If you’ve ever seen movies like The Bourne Identity or The Accountant where the hero uses a bathroom towel or their belt to disable a violent physical threat, you’ve seen a flexible weapon in action.

Weapons of opportunity are a big part of martial arts. The Filipino Martial Arts (FMA) train in all three categories. There is a martial art practiced in Indonesia specializing in both impact and flexible weapon defense.

Akin to a firearm where it behooves the owner to become proficient with gun safety, gun handling and marksmanship, the same applies to weapons of opportunity. You can attend a workshop, weekend seminar or even look online for introductory training videos. Try to find a training partner or even your spouse or family member to at least learn the very basics. As with any weapon system, there are fundamentals to using improvised weapons in self-defense. These include mindset, weapon selection and application.

Rigid impact weapons can be used in lots of other ways besides simple striking.


When approaching the subject of improvised weapons, there are a number of government agencies out there that may or may not have a division of clandestine operations. Hypothetically speaking, should there be any employees of such organizations (that may possibly exist) who are trained to operate in high-threat environments without access to a firearm, such personnel would approach the situation from a position of supreme diplomacy. Be professional, be polite and be ready to drop anyone you meet who poses a violent physical threat. By adopting this mindset, you stay ahead of the action-reaction power curve by expecting the unexpected.

Knives are obvious edged weapons, but so are scissors, pens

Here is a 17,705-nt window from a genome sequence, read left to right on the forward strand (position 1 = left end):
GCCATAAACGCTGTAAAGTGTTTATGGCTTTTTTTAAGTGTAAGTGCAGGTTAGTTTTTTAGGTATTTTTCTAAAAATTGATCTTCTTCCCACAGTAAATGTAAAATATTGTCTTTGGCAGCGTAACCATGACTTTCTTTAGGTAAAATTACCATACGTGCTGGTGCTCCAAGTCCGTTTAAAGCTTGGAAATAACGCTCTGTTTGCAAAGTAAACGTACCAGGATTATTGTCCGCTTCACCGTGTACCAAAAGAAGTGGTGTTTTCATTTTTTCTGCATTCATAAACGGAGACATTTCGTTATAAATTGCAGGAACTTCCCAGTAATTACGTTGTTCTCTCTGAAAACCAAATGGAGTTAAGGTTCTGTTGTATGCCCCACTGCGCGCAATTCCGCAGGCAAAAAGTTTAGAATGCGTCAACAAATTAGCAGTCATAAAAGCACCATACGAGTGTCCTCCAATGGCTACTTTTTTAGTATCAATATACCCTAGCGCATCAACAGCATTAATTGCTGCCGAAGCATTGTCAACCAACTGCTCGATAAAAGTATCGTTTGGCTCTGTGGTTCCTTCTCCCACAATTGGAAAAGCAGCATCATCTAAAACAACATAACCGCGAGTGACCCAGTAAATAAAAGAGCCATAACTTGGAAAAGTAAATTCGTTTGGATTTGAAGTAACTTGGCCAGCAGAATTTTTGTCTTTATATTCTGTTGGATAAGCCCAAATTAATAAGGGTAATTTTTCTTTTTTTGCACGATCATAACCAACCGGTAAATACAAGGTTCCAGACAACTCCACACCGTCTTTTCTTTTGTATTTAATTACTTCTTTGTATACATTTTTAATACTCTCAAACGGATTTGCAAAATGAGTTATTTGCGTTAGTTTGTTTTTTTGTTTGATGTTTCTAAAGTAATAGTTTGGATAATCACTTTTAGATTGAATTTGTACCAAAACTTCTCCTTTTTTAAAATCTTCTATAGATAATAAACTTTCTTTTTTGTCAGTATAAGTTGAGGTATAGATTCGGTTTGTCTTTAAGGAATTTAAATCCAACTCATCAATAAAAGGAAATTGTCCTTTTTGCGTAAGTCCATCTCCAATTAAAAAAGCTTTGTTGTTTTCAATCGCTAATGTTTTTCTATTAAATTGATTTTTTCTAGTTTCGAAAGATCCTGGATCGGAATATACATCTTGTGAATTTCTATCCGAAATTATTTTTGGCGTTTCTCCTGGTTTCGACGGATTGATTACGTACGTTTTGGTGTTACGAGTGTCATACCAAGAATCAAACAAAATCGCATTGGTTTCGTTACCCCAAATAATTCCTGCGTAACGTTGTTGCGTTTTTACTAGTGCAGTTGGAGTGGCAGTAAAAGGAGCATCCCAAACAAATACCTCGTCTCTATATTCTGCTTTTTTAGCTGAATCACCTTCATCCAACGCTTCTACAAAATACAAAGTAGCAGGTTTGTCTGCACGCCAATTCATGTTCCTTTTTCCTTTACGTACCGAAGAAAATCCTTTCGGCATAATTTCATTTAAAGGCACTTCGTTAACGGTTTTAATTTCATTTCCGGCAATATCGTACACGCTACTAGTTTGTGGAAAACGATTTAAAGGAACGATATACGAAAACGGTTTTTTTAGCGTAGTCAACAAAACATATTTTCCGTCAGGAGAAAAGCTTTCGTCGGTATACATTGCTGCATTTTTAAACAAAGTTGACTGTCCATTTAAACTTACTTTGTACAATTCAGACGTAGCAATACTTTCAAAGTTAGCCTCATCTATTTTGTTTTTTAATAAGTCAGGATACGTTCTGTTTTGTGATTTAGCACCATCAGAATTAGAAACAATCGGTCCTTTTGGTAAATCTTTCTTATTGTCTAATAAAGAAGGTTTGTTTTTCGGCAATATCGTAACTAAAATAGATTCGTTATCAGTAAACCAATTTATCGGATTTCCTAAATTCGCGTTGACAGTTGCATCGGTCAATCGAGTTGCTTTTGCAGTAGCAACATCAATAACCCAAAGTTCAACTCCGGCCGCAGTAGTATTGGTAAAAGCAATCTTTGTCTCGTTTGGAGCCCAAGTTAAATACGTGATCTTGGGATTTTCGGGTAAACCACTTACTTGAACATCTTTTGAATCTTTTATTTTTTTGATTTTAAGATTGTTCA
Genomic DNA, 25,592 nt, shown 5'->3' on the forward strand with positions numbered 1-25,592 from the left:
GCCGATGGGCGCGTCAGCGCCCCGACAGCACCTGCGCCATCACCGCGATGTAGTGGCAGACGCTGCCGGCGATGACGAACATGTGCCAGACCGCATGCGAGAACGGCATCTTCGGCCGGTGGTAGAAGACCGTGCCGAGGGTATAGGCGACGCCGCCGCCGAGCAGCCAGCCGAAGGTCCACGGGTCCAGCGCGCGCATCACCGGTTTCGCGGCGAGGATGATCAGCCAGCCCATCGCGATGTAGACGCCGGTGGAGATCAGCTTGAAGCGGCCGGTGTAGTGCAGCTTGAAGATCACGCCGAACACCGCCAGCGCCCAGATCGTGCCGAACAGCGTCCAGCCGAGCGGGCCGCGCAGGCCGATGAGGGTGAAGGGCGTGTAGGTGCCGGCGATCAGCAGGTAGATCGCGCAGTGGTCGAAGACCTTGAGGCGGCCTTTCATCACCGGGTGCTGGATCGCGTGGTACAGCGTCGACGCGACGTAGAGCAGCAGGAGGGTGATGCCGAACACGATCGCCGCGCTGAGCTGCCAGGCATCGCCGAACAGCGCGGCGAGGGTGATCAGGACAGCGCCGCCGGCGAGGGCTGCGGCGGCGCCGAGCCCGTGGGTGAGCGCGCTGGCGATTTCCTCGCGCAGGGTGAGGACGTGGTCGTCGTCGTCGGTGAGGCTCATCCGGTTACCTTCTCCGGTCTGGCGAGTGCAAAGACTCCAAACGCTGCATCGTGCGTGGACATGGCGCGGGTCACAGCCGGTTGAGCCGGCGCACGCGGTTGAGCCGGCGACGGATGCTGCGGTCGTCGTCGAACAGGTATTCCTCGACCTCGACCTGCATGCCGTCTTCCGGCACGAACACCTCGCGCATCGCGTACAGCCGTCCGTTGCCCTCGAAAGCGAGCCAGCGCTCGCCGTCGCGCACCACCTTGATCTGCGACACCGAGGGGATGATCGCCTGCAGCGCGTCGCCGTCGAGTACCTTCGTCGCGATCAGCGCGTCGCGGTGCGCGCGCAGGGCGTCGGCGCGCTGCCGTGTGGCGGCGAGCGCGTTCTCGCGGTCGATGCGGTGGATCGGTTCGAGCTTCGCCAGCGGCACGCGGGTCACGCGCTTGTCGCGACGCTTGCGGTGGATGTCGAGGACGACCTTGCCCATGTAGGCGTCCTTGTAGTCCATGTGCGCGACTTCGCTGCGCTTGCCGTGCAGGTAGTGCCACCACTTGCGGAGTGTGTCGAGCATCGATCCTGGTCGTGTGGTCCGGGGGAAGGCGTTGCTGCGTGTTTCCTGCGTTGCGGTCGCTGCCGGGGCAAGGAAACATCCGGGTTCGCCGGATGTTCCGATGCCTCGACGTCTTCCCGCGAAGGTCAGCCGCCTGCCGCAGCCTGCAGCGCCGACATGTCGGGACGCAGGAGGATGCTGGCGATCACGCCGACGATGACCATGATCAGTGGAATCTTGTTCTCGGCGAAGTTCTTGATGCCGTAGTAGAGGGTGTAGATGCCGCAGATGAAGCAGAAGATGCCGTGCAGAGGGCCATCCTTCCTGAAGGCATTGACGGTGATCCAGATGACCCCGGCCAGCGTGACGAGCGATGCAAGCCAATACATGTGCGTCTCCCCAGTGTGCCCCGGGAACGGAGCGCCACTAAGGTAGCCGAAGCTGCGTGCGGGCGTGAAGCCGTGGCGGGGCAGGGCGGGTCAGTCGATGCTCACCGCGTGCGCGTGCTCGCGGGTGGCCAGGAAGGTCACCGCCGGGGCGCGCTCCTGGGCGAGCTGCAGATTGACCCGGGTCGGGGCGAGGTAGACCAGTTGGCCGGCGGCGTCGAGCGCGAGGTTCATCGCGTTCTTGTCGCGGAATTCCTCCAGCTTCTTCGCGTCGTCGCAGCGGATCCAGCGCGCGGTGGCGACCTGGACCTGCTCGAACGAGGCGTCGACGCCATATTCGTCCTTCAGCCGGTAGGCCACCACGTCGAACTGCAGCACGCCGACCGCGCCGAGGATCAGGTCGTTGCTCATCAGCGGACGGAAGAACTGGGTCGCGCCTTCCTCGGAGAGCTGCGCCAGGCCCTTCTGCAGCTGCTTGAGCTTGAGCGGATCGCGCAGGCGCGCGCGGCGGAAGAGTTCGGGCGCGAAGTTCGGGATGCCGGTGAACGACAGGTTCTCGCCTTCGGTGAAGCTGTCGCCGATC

and broken or damaged objects with sharp points or edges.

Weapon Selection

When walking into a meeting, attending a dinner party or even entering a restaurant, a method of weapon selection, hypothetically referred to within the clandestine operations community (if there is such a thing) as a “resource assessment listing,” is employed to identify all weapons of opportunity within arm’s reach.

First, visually identify weapons of opportunity by category. Look for readily accessible edged weapons, impact weapons and flexible weapons. After identifying category, next is proximity. Which category is closest to you? Edged? Impact? Is the flexible weapon close enough to rapidly deploy?

Upon selection of weapon and proximity, you then physically place yourself well within arm’s reach between the potential threat and the weapon of opportunity. If it hits the fan, you can react effectively at a moment’s notice from this advantageous physical position.


Weapons of opportunity are not designed for you to stand your ground during the zombie apocalypse. If you are with your family or a protectee (someone for whose safety you may be responsible) then your highest priority is not to “stay and play” with one or more opponents, but to get yourself and your protectee(s) off that “X” and to a safer place. Weapons of opportunity can be applied to help you accomplish this critical objective.

The overall combative concept when applying weapons of opportunity is simply “Exit or Equalize.” What this means is a moving target is always more difficult to hit than a stationary target, so immediately move away from the threat area (exit). If you cannot, for whatever reason, immediately move, then just as quickly get something in your hands you can defend yourself with (equalize) until such time you can find a way out.

Weapons of opportunity provide an alternative use of force should you not have or be unable to deploy a firearm. Knowing what they are, their capabilities, how to select them and how they are used can give you the tactical advantage where you may otherwise have none.